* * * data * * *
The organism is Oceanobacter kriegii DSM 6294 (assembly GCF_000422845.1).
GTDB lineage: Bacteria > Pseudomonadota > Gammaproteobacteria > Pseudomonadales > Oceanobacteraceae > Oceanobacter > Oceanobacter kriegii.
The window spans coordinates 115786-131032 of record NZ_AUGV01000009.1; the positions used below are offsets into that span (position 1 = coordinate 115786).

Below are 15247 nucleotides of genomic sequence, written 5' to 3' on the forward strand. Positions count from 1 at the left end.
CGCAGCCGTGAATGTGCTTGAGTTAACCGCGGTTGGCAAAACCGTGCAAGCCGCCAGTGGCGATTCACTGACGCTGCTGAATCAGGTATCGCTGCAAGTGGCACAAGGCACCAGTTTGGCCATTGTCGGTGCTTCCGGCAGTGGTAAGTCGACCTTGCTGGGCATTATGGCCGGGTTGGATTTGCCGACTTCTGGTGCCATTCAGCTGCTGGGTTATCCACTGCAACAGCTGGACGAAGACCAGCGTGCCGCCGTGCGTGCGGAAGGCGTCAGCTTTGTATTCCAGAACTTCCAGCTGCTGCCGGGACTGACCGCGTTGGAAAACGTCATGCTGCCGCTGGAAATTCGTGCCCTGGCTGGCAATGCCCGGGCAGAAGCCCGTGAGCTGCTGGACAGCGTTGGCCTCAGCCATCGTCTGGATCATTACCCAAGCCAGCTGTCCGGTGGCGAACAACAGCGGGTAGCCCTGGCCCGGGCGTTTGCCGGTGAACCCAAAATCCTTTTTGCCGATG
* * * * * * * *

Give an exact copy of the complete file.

The organism is Oceanobacter kriegii DSM 6294 (assembly GCF_000422845.1).
GTDB lineage: Bacteria > Pseudomonadota > Gammaproteobacteria > Pseudomonadales > Oceanobacteraceae > Oceanobacter > Oceanobacter kriegii.
The window spans coordinates 115786-131032 of record NZ_AUGV01000009.1; the positions used below are offsets into that span (position 1 = coordinate 115786).

Below are 15247 nucleotides of genomic sequence, written 5' to 3' on the forward strand. Positions count from 1 at the left end.
CGCAGCCGTGAATGTGCTTGAGTTAACCGCGGTTGGCAAAACCGTGCAAGCCGCCAGTGGCGATTCACTGACGCTGCTGAATCAGGTATCGCTGCAAGTGGCACAAGGCACCAGTTTGGCCATTGTCGGTGCTTCCGGCAGTGGTAAGTCGACCTTGCTGGGCATTATGGCCGGGTTGGATTTGCCGACTTCTGGTGCCATTCAGCTGCTGGGTTATCCACTGCAACAGCTGGACGAAGACCAGCGTGCCGCCGTGCGTGCGGAAGGCGTCAGCTTTGTATTCCAGAACTTCCAGCTGCTGCCGGGACTGACCGCGTTGGAAAACGTCATGCTGCCGCTGGAAATTCGTGCCCTGGCTGGCAATGCCCGGGCAGAAGCCCGTGAGCTGCTGGACAGCGTTGGCCTCAGCCATCGTCTGGATCATTACCCAAGCCAGCTGTCCGGTGGCGAACAACAGCGGGTAGCCCTGGCCCGGGCGTTTGCCGGTGAACCCAAAATCCTTTTTGCCGATG